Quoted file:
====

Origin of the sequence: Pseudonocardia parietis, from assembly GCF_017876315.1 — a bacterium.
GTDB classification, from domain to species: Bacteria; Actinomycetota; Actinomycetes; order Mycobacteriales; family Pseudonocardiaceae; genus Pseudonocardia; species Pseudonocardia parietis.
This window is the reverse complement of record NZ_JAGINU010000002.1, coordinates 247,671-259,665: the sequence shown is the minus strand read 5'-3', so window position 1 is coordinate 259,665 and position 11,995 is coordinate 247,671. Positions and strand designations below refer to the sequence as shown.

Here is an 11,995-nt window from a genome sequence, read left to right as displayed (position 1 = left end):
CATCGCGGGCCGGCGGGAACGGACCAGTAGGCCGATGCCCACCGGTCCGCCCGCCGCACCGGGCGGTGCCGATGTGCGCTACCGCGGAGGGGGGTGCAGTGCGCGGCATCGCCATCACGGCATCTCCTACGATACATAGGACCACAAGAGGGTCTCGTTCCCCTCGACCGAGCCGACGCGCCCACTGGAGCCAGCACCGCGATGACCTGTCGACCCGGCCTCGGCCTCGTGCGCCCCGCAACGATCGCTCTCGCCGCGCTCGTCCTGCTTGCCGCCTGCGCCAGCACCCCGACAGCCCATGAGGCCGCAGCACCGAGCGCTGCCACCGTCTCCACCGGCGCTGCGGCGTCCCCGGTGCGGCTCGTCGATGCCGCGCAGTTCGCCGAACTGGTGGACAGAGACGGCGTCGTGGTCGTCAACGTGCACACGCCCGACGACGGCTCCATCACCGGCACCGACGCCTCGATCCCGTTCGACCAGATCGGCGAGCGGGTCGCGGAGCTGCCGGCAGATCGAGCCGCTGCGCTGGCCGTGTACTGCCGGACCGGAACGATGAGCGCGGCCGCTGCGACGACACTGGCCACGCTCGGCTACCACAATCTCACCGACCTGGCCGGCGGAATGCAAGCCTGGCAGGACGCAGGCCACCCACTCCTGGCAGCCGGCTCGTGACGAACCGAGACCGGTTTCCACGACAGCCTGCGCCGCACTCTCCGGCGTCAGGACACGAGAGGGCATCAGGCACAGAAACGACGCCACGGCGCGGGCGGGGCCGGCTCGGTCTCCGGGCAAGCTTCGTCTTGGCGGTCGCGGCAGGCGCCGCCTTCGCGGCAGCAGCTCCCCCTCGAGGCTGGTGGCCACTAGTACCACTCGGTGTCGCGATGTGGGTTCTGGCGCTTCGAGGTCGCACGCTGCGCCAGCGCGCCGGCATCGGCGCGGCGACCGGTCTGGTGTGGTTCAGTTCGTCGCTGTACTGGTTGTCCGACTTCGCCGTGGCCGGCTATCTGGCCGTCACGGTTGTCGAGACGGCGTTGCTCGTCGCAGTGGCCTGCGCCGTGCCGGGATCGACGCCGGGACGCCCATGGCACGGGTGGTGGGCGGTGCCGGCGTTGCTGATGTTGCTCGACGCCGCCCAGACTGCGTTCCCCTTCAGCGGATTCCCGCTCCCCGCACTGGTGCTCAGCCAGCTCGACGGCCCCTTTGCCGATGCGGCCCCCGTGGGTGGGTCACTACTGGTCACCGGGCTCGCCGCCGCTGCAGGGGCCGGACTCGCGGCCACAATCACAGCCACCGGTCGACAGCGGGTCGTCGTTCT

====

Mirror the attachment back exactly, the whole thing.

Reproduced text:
Origin of the sequence: Pseudonocardia parietis, from assembly GCF_017876315.1 — a bacterium.
GTDB classification, from domain to species: Bacteria; Actinomycetota; Actinomycetes; order Mycobacteriales; family Pseudonocardiaceae; genus Pseudonocardia; species Pseudonocardia parietis.
This window is the reverse complement of record NZ_JAGINU010000002.1, coordinates 247,671-259,665: the sequence shown is the minus strand read 5'-3', so window position 1 is coordinate 259,665 and position 11,995 is coordinate 247,671. Positions and strand designations below refer to the sequence as shown.

Here is an 11,995-nt window from a genome sequence, read left to right as displayed (position 1 = left end):
CATCGCGGGCCGGCGGGAACGGACCAGTAGGCCGATGCCCACCGGTCCGCCCGCCGCACCGGGCGGTGCCGATGTGCGCTACCGCGGAGGGGGGTGCAGTGCGCGGCATCGCCATCACGGCATCTCCTACGATACATAGGACCACAAGAGGGTCTCGTTCCCCTCGACCGAGCCGACGCGCCCACTGGAGCCAGCACCGCGATGACCTGTCGACCCGGCCTCGGCCTCGTGCGCCCCGCAACGATCGCTCTCGCCGCGCTCGTCCTGCTTGCCGCCTGCGCCAGCACCCCGACAGCCCATGAGGCCGCAGCACCGAGCGCTGCCACCGTCTCCACCGGCGCTGCGGCGTCCCCGGTGCGGCTCGTCGATGCCGCGCAGTTCGCCGAACTGGTGGACAGAGACGGCGTCGTGGTCGTCAACGTGCACACGCCCGACGACGGCTCCATCACCGGCACCGACGCCTCGATCCCGTTCGACCAGATCGGCGAGCGGGTCGCGGAGCTGCCGGCAGATCGAGCCGCTGCGCTGGCCGTGTACTGCCGGACCGGAACGATGAGCGCGGCCGCTGCGACGACACTGGCCACGCTCGGCTACCACAATCTCACCGACCTGGCCGGCGGAATGCAAGCCTGGCAGGACGCAGGCCACCCACTCCTGGCAGCCGGCTCGTGACGAACCGAGACCGGTTTCCACGACAGCCTGCGCCGCACTCTCCGGCGTCAGGACACGAGAGGGCATCAGGCACAGAAACGACGCCACGGCGCGGGCGGGGCCGGCTCGGTCTCCGGGCAAGCTTCGTCTTGGCGGTCGCGGCAGGCGCCGCCTTCGCGGCAGCAGCTCCCCCTCGAGGCTGGTGGCCACTAGTACCACTCGGTGTCGCGATGTGGGTTCTGGCGCTTCGAGGTCGCACGCTGCGCCAGCGCGCCGGCATCGGCGCGGCGACCGGTCTGGTGTGGTTCAGTTCGTCGCTGTACTGGTTGTCCGACTTCGCCGTGGCCGGCTATCTGGCCGTCACGGTTGTCGAGACGGCGTTGCTCGTCGCAGTGGCCTGCGCCGTGCCGGGATCGACGCCGGGACGCCCATGGCACGGGTGGTGGGCGGTGCCGGCGTTGCTGATGTTGCTCGACGCCGCCCAGACTGCGTTCCCCTTCAGCGGATTCCCGCTCCCCGCACTGGTGCTCAGCCAGCTCGACGGCCCCTTTGCCGATGCGGCCCCCGTGGGTGGGTCACTACTGGTCACCGGGCTCGCCGCCGCTGCAGGGGCCGGACTCGCGGCCACAATCACAGCCACCGGTCGACAGCGGGTCGTCGTTCT